In the years past, I was always too late to get a Ross, even though he usually donated a handful of works to the show. I always wait in line for an hour before the opening (I’m usually fifth in line or so) but I get overexcited and confused and fail to grab the good work fast (it’s OK, everything at the show is cool – I probably should buy something at random). His stuff always sells immediately and I took too much time (around thirty seconds) making up my mind. By the time I made it to the table with my list of numbers his were gone. This year I was extra quick and decisive – at my turn only two of his three were purchased. So I bought his Tethered to an Upside Down Giant.

Tethered to an Upside Down Giant by Richard Ross

Tethered to an Upside Down Giant
by Richard Ross

I like the little drawing on the back of my painting.

I like the little drawing on the back of my painting.

Now, months later, I saw that the Kettle Arts Gallery was having a show, Hireath, of paintings by Richard Ross and Jessie Sierra Hernandez. The opening was on Thursday night, which is really tough for me. I’m exhausted at the end of each work day, but I try to do what I can – life is too short. I finished up at work and caught the DART train downtown. I fortified myself with a cold wheat beer at Braindead Brewing and walked across Main Street to Kettle Art.

Dry Hopped Wheat beer from Braindead Brewing in Deep Ellum

Dry Hopped Wheat beer from Braindead Brewing in Deep Ellum

The show was positively glutinous. Kettle Art is such a crackerjack place.

I talked to Richard Ross for a minute, he said the characters in his painting are “Keyholes” – I suppose that is a term that can represent a limited view into their souls.

From the Internet: The “keyhole” figures represent the locked inner conscience we have in our public appearance. Basically the “keyhole” says that there’s more inside than just the facade, and it’s protected. Some of these figures will appear two faced to show more complexity in the character.

Richard Ross and some of his work, Kettle Art Gallery

Richard Ross and some of his work, Kettle Art Gallery

I shuffled around the gallery several times, ogling the art. I am usually good with my lifelong poverty, except when I’m visiting art galleries. I have this fantasy where I strut around with a big douchebag expression on my face braying, “I’ll take this… and this… and this.” Alas, it is not to be.

In addition to the paintings in his familiar style he also had some interesting early works and some smaller paintings.

The little ones were really nice – the ink lines gave them a strong graphical emphasis.

But what I really liked was a series of 12 medium-sized artworks, arranged in a grid. These were framed by random smears of painted color – precious views into a hidden world or a different dimension. They shared the strong lines of the small works, but the extra bit of size allowed them additional layers of complexity. Each one told a little bizarre story. Actually each one tells hundreds of little stories – different for every person that sees them.

Does this make sense? I’m afraid you’ll have to go down there and see for yourself (the show is open until September 17). I wished I could slide out the cash and buy the lot of those mediums – display them on my humble wall like they were at the gallery.

I didn’t stay long – it had been a long day and I was fading fast. It was a short walk through the dark to the train station and the ride back home.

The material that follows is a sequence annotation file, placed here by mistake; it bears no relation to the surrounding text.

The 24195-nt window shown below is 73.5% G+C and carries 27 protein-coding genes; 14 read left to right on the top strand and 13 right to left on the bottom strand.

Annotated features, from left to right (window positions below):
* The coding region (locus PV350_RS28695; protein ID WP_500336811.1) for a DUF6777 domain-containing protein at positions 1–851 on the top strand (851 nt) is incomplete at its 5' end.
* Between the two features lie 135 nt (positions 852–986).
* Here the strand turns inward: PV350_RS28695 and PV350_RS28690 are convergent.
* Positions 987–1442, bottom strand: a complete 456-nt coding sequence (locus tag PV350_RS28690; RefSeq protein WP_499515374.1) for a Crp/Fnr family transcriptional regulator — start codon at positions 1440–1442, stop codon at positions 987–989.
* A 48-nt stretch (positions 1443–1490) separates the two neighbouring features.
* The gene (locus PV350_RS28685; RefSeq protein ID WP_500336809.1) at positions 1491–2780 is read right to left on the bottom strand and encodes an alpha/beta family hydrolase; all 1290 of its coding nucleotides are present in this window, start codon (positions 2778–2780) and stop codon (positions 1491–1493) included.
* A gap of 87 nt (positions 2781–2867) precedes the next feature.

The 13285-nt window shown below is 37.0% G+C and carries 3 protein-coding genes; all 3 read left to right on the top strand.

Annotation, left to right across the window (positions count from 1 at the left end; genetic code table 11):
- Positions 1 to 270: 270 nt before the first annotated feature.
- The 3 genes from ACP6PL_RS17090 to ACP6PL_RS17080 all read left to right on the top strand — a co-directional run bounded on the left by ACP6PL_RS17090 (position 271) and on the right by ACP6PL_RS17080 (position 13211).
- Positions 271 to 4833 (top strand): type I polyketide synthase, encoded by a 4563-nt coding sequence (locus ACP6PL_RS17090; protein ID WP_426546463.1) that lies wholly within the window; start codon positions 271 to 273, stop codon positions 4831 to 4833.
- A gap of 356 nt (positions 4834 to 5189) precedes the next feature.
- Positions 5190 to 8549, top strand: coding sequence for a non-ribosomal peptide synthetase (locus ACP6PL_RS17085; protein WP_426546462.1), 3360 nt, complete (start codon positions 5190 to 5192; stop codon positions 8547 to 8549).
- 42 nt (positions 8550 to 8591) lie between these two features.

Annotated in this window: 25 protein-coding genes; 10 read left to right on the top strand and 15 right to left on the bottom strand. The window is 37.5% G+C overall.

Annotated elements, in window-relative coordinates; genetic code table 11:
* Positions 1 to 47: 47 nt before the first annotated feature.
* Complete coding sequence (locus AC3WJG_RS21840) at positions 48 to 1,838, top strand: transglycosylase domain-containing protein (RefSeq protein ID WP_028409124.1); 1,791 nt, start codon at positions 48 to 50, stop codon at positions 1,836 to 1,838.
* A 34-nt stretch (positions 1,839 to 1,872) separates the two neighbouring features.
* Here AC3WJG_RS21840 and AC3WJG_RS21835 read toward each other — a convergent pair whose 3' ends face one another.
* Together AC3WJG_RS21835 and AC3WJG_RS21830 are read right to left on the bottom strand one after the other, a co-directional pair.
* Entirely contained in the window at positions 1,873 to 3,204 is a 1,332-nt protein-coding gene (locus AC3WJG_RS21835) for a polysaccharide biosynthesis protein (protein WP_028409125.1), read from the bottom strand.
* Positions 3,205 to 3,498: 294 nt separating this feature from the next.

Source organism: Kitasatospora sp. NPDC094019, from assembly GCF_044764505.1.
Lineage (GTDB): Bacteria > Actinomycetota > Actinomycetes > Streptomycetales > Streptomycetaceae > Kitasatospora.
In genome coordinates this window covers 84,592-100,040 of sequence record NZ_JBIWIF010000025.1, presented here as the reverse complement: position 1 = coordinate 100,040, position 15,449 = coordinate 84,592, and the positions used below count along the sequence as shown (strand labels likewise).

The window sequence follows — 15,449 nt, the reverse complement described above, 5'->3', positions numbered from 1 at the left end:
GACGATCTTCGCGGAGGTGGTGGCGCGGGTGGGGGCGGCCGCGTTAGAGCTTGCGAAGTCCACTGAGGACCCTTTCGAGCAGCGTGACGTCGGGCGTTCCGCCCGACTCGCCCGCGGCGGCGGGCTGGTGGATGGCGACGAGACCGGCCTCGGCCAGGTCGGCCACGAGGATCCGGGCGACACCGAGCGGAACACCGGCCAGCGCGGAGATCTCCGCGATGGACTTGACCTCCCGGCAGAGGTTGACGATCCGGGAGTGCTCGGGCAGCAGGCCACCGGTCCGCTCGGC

I Think I’m Ready Now

With a taste of your lips
I’m on a ride
You’re toxic I’m slipping under
With a taste of a poison paradise
I’m addicted to you
Don’t you know that you’re toxic

Intoxicate me now
With your lovin’ now
I think I’m ready now

I think I’m ready now
—-Toxic, Britney Spears

Last Saturday I went on a fun bike ride – a fundraiser for the Santa Fe Trail that runs from White Rock Lake to Deep Ellum and Fair Park (my favorite Dallas trail). We ended up at a new place, The Goat Ranch which was fun.

At the end of the festivities, instead of riding straight back to White Rock, I rode into the thick crowd at the Deep Ellum Arts Festival. I had been there the evening before to buy a little monster head in a box (this was my seventh – will have to write about that soon), but thought I’d check it out for a few minutes and see what was going on in the crowded melee of a Saturday Afternoon.

I locked up my bike and hobbled in on my SPD cleated cycling shoes along Murray Street until I saw a woman setting up with a guitar and a small Fender amp on a little busking stage at Murray and Commerce. There was a table with a chair available so I decided to sit and listen.

Alexandra Tayara and her Fender amp

Alexandra Tayara and her Fender amp

Her name was Alexandra Tayara and she was very good. Surprisingly good.

Her first song was the chestnut “House of the Rising Sun.” I’m not sure if she knew the significance of singing that song in that spot. This was the heart of Deep Ellum, of course, and I could almost feel the ghost of Leadbelly wandering those very streets with Blind Lemon Jefferson and singing “House of the Rising Sun.”

She went on to sing some original tunes (really liked “Hurt Boy” – you can get a copy from her website) along with some covers.

My favorite was an emotional bluesy version from that master of emotional bluesy songs – Britney Spears. I had heard people say that “Toxic” was a very good song, but until that Saturday, I didn’t understand it.

I wasn’t the only one that was affected. The crowd grew on the sidestreet as members of the thick throng parading by on Commerce were pulled in by the sound. A guy sitting next to me kept shouting out – his girl would walk over and admonish him but he would reply, “I can’t help it.”

Alexandra Tayara

Alexandra Tayara

She did a few more songs and then finished up. She was going to perform on a larger stage at seven that eveing. I would have enjoyed hearing her again, but I had a lot of work to finish, so I unlocked my bike and began the pedal home.

It Was Red And All My Life Was In It

“When I was out on the battlements it was cool and I could hardly hear them. I sat there quietly. I don’t know how long I sat. Then I turned round and saw the sky. It was red and all my life was in it.”
― Jean Rhys, Wide Sargasso Sea

Deep Ellum Dallas, Texas

Deep Ellum
Dallas, Texas